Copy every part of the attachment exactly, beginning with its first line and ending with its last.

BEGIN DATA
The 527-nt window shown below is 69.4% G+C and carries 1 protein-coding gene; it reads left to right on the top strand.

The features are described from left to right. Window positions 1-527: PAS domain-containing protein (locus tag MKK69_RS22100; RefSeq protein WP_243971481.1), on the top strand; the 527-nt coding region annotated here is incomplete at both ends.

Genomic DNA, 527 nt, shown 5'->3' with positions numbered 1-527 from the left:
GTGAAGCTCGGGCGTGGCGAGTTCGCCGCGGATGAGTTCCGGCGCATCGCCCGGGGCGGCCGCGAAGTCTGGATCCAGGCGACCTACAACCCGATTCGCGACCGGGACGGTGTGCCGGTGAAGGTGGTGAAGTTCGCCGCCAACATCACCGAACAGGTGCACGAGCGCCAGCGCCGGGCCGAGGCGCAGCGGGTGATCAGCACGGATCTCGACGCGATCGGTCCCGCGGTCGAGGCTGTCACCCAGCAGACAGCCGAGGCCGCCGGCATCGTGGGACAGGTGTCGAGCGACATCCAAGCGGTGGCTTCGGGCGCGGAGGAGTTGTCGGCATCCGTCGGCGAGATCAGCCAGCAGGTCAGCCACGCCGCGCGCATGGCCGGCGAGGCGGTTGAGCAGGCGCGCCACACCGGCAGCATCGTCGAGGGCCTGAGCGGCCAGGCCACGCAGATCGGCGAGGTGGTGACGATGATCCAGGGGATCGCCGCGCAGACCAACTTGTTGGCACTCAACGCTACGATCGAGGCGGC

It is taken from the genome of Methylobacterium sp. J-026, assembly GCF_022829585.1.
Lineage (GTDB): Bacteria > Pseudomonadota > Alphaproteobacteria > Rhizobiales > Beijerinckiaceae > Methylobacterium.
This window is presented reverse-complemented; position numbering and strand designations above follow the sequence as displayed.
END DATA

The 527-nt window shown below is 69.4% G+C and carries 1 protein-coding gene; it reads left to right on the top strand.

The features are described from left to right. Window positions 1-527: PAS domain-containing protein (locus tag MKK69_RS22100; RefSeq protein WP_243971481.1), on the top strand; the 527-nt coding region annotated here is incomplete at both ends.

Genomic DNA, 527 nt, shown 5'->3' with positions numbered 1-527 from the left:
GTGAAGCTCGGGCGTGGCGAGTTCGCCGCGGATGAGTTCCGGCGCATCGCCCGGGGCGGCCGCGAAGTCTGGATCCAGGCGACCTACAACCCGATTCGCGACCGGGACGGTGTGCCGGTGAAGGTGGTGAAGTTCGCCGCCAACATCACCGAACAGGTGCACGAGCGCCAGCGCCGGGCCGAGGCGCAGCGGGTGATCAGCACGGATCTCGACGCGATCGGTCCCGCGGTCGAGGCTGTCACCCAGCAGACAGCCGAGGCCGCCGGCATCGTGGGACAGGTGTCGAGCGACATCCAAGCGGTGGCTTCGGGCGCGGAGGAGTTGTCGGCATCCGTCGGCGAGATCAGCCAGCAGGTCAGCCACGCCGCGCGCATGGCCGGCGAGGCGGTTGAGCAGGCGCGCCACACCGGCAGCATCGTCGAGGGCCTGAGCGGCCAGGCCACGCAGATCGGCGAGGTGGTGACGATGATCCAGGGGATCGCCGCGCAGACCAACTTGTTGGCACTCAACGCTACGATCGAGGCGGC

It is taken from the genome of Methylobacterium sp. J-026, assembly GCF_022829585.1.
Lineage (GTDB): Bacteria > Pseudomonadota > Alphaproteobacteria > Rhizobiales > Beijerinckiaceae > Methylobacterium.
This window is presented reverse-complemented; position numbering and strand designations above follow the sequence as displayed.